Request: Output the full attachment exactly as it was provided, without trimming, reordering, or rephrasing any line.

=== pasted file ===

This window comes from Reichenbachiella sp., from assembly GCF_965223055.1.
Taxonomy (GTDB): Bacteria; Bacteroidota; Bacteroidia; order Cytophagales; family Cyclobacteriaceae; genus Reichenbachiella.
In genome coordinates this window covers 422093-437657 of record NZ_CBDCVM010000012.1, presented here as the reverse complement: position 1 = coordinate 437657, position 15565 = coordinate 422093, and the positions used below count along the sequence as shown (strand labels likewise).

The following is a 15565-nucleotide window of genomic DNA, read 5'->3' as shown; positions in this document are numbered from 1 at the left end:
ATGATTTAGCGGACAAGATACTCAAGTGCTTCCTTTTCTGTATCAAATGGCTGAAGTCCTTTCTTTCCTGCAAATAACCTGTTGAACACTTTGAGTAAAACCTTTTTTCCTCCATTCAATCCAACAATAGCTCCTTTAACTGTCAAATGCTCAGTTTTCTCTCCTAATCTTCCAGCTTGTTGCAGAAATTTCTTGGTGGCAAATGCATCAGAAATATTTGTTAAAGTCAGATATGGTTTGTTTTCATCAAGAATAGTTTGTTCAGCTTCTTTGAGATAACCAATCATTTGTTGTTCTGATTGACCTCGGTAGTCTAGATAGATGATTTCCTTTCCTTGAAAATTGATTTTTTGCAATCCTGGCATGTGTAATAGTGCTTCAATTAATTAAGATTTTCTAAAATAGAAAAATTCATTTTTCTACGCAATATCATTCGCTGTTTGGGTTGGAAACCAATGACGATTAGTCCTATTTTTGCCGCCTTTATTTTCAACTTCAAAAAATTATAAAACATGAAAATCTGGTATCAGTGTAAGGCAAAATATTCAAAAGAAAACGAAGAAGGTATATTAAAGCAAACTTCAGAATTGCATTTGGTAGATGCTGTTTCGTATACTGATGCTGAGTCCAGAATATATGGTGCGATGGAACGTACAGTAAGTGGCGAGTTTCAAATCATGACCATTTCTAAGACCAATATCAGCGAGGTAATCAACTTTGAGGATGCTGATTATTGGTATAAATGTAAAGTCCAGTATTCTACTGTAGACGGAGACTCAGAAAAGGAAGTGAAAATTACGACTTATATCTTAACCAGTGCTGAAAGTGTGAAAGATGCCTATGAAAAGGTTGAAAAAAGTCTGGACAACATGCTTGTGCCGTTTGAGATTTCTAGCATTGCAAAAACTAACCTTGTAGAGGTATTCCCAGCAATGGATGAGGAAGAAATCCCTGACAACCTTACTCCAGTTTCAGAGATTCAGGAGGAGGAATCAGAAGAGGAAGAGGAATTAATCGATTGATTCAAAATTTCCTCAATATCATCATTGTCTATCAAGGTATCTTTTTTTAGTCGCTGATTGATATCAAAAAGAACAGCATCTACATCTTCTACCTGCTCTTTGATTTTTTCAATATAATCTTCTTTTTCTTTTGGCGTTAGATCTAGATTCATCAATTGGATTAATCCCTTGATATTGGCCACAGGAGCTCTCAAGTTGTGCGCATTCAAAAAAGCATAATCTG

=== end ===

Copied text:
This window comes from Reichenbachiella sp., from assembly GCF_965223055.1.
Taxonomy (GTDB): Bacteria; Bacteroidota; Bacteroidia; order Cytophagales; family Cyclobacteriaceae; genus Reichenbachiella.
In genome coordinates this window covers 422093-437657 of record NZ_CBDCVM010000012.1, presented here as the reverse complement: position 1 = coordinate 437657, position 15565 = coordinate 422093, and the positions used below count along the sequence as shown (strand labels likewise).

The following is a 15565-nucleotide window of genomic DNA, read 5'->3' as shown; positions in this document are numbered from 1 at the left end:
ATGATTTAGCGGACAAGATACTCAAGTGCTTCCTTTTCTGTATCAAATGGCTGAAGTCCTTTCTTTCCTGCAAATAACCTGTTGAACACTTTGAGTAAAACCTTTTTTCCTCCATTCAATCCAACAATAGCTCCTTTAACTGTCAAATGCTCAGTTTTCTCTCCTAATCTTCCAGCTTGTTGCAGAAATTTCTTGGTGGCAAATGCATCAGAAATATTTGTTAAAGTCAGATATGGTTTGTTTTCATCAAGAATAGTTTGTTCAGCTTCTTTGAGATAACCAATCATTTGTTGTTCTGATTGACCTCGGTAGTCTAGATAGATGATTTCCTTTCCTTGAAAATTGATTTTTTGCAATCCTGGCATGTGTAATAGTGCTTCAATTAATTAAGATTTTCTAAAATAGAAAAATTCATTTTTCTACGCAATATCATTCGCTGTTTGGGTTGGAAACCAATGACGATTAGTCCTATTTTTGCCGCCTTTATTTTCAACTTCAAAAAATTATAAAACATGAAAATCTGGTATCAGTGTAAGGCAAAATATTCAAAAGAAAACGAAGAAGGTATATTAAAGCAAACTTCAGAATTGCATTTGGTAGATGCTGTTTCGTATACTGATGCTGAGTCCAGAATATATGGTGCGATGGAACGTACAGTAAGTGGCGAGTTTCAAATCATGACCATTTCTAAGACCAATATCAGCGAGGTAATCAACTTTGAGGATGCTGATTATTGGTATAAATGTAAAGTCCAGTATTCTACTGTAGACGGAGACTCAGAAAAGGAAGTGAAAATTACGACTTATATCTTAACCAGTGCTGAAAGTGTGAAAGATGCCTATGAAAAGGTTGAAAAAAGTCTGGACAACATGCTTGTGCCGTTTGAGATTTCTAGCATTGCAAAAACTAACCTTGTAGAGGTATTCCCAGCAATGGATGAGGAAGAAATCCCTGACAACCTTACTCCAGTTTCAGAGATTCAGGAGGAGGAATCAGAAGAGGAAGAGGAATTAATCGATTGATTCAAAATTTCCTCAATATCATCATTGTCTATCAAGGTATCTTTTTTTAGTCGCTGATTGATATCAAAAAGAACAGCATCTACATCTTCTACCTGCTCTTTGATTTTTTCAATATAATCTTCTTTTTCTTTTGGCGTTAGATCTAGATTCATCAATTGGATTAATCCCTTGATATTGGCCACAGGAGCTCTCAAGTTGTGCGCATTCAAAAAAGCATAATCTG